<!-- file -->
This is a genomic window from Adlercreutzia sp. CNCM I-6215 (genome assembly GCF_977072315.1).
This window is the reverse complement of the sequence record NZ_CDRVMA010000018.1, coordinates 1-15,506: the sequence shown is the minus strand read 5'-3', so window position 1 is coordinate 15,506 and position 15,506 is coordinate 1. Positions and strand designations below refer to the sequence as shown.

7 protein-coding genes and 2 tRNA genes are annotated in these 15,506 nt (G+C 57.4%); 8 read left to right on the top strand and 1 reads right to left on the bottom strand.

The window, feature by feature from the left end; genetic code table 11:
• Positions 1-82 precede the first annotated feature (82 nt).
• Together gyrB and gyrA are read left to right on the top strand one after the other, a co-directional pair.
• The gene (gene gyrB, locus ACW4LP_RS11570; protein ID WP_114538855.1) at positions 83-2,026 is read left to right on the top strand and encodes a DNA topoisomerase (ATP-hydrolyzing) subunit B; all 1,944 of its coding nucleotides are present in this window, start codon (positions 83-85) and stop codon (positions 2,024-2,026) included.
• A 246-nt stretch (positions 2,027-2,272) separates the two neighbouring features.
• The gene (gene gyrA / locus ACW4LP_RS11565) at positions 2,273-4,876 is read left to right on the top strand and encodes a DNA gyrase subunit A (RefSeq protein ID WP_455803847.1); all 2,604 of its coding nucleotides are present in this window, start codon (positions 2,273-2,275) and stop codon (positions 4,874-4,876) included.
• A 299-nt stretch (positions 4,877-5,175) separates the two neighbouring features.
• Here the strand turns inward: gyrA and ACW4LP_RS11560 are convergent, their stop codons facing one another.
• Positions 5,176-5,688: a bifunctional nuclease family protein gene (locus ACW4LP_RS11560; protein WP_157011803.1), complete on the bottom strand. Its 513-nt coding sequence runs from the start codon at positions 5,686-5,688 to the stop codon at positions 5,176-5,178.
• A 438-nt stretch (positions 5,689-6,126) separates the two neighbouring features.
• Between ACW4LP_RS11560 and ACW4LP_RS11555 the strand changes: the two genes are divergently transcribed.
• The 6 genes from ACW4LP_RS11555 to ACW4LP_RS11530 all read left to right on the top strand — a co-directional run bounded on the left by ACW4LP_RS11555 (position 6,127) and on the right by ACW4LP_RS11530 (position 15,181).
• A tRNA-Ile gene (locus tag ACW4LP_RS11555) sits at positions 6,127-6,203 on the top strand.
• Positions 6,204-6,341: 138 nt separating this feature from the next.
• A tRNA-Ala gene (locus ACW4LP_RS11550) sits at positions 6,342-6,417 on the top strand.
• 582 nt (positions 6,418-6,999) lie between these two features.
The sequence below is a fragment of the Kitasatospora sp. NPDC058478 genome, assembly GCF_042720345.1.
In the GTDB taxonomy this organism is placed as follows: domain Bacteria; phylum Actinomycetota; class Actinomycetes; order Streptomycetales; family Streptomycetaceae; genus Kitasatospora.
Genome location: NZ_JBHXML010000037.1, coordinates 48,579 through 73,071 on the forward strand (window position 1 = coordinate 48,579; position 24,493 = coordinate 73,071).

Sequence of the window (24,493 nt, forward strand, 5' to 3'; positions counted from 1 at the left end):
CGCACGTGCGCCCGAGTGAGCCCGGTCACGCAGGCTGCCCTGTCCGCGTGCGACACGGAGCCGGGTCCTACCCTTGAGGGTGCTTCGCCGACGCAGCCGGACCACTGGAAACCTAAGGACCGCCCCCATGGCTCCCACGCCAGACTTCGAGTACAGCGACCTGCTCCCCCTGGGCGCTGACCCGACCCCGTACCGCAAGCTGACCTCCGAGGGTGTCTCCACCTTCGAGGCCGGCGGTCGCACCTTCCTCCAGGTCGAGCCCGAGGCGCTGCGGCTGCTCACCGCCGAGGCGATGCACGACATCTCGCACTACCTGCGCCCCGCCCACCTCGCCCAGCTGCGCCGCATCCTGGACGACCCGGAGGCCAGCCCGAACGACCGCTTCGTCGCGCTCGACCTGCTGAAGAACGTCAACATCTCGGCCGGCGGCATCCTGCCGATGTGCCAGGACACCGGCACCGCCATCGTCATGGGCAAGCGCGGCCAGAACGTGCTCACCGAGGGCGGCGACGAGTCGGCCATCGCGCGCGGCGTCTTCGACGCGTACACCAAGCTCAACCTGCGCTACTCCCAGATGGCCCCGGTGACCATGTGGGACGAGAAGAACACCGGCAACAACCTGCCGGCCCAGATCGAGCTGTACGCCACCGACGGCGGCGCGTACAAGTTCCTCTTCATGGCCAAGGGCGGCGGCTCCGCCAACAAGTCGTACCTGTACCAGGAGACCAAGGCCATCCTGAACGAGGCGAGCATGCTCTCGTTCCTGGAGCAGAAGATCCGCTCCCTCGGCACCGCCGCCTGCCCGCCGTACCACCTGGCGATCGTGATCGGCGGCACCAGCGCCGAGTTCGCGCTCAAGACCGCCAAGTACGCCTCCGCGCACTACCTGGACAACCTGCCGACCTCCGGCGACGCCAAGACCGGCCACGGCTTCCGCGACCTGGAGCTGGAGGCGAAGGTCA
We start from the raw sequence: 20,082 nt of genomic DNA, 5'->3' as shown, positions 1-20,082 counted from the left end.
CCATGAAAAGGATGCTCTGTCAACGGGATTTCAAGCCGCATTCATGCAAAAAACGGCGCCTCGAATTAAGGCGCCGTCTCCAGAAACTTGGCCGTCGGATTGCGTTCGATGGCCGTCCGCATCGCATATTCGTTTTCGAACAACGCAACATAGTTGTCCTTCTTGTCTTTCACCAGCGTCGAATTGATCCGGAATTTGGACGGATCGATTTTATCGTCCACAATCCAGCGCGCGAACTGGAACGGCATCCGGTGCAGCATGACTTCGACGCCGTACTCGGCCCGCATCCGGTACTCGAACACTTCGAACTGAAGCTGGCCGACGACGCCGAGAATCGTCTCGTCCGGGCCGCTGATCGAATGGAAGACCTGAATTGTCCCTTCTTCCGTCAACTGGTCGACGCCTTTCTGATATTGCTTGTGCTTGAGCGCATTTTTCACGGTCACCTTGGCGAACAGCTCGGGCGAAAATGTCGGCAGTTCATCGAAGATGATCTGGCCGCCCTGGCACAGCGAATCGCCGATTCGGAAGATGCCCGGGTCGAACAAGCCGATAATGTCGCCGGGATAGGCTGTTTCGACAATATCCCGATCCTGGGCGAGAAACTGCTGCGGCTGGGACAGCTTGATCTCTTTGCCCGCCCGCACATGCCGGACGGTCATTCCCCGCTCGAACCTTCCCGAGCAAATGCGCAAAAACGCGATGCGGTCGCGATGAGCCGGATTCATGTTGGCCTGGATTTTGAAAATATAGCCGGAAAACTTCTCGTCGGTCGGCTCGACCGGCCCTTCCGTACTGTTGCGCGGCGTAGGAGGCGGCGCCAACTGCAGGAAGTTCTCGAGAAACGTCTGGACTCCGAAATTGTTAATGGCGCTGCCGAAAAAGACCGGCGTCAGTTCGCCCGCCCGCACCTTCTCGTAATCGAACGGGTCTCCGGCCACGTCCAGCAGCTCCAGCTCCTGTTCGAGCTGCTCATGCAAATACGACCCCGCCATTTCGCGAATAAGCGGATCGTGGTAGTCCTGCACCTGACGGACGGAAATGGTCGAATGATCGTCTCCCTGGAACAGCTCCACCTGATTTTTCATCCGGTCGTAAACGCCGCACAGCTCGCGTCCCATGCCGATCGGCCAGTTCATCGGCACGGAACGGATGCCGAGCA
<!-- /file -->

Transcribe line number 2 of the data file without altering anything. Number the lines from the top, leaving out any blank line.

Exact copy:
This window is the reverse complement of the sequence record NZ_CDRVMA010000018.1, coordinates 1-15,506: the sequence shown is the minus strand read 5'-3', so window position 1 is coordinate 15,506 and position 15,506 is coordinate 1. Positions and strand designations below refer to the sequence as shown.